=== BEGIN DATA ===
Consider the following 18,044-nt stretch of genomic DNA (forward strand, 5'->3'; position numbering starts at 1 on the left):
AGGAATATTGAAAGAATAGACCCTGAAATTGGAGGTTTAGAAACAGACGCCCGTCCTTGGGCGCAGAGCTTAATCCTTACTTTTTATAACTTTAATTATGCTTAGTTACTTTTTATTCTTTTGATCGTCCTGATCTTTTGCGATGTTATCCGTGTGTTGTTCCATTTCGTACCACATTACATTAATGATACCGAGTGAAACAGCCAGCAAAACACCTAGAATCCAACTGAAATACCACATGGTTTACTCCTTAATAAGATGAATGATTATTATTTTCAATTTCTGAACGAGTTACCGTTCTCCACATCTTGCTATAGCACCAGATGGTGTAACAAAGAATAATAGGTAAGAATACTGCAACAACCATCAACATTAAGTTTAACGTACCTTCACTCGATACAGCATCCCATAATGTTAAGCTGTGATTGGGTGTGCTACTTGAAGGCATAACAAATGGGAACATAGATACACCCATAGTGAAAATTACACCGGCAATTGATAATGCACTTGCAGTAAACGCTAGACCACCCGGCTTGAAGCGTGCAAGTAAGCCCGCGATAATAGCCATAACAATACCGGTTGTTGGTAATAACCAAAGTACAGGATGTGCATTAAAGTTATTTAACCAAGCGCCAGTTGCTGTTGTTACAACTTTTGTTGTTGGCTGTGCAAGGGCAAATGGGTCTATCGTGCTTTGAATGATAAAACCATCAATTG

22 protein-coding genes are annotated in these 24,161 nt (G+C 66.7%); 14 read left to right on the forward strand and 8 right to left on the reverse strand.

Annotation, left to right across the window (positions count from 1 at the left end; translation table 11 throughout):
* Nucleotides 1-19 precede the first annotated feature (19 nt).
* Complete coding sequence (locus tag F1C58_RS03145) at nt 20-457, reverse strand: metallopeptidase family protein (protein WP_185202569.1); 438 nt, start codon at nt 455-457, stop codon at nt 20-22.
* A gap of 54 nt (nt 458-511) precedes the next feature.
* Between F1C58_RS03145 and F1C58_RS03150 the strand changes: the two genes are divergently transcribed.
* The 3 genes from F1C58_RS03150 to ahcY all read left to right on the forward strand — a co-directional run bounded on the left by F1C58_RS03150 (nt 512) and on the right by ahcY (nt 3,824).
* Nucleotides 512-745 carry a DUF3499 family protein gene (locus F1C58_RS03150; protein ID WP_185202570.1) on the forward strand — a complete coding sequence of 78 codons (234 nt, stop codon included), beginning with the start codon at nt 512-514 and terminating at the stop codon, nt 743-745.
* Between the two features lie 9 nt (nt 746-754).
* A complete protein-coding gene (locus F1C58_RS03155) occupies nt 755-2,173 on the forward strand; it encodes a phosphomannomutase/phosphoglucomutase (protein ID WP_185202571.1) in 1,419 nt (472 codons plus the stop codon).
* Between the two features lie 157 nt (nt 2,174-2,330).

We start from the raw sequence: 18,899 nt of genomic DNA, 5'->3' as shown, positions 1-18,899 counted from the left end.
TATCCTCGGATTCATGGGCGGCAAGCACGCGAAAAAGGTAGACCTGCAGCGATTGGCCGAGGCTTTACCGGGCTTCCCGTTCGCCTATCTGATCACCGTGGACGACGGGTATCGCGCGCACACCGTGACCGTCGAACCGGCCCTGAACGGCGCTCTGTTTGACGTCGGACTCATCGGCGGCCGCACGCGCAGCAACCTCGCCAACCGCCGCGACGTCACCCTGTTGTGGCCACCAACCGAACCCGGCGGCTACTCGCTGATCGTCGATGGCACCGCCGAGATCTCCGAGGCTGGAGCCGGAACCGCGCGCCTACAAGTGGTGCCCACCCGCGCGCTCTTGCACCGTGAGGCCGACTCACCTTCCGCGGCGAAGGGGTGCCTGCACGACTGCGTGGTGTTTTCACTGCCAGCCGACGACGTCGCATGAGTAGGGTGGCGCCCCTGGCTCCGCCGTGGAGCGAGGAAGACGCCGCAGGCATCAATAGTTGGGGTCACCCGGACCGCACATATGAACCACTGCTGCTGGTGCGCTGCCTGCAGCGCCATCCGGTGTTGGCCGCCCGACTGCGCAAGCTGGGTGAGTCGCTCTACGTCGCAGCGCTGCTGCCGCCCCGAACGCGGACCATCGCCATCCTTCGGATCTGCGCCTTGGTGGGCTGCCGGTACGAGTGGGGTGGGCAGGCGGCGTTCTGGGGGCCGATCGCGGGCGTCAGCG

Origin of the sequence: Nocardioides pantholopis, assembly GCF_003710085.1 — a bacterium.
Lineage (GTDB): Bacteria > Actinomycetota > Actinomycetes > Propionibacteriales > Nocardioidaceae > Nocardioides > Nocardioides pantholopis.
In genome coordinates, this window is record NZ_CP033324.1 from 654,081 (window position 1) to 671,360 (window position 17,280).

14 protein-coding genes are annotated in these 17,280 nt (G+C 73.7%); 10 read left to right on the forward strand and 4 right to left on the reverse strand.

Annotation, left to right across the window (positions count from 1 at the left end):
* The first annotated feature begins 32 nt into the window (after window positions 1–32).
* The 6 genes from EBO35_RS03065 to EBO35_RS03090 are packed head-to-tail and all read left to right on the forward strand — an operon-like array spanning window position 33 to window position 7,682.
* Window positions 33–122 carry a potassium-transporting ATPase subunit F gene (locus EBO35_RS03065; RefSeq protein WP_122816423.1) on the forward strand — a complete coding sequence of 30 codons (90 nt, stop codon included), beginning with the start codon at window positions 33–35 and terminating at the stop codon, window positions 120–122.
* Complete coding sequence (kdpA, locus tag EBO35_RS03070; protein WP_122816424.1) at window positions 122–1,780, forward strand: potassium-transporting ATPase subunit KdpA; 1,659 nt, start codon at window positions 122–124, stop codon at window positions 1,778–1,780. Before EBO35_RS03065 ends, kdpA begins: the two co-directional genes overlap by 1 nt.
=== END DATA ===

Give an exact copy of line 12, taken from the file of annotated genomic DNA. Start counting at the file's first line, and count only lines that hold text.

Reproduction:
* A complete protein-coding gene (locus F1C58_RS03155) occupies nt 755-2,173 on the forward strand; it encodes a phosphomannomutase/phosphoglucomutase (protein ID WP_185202571.1) in 1,419 nt (472 codons plus the stop codon).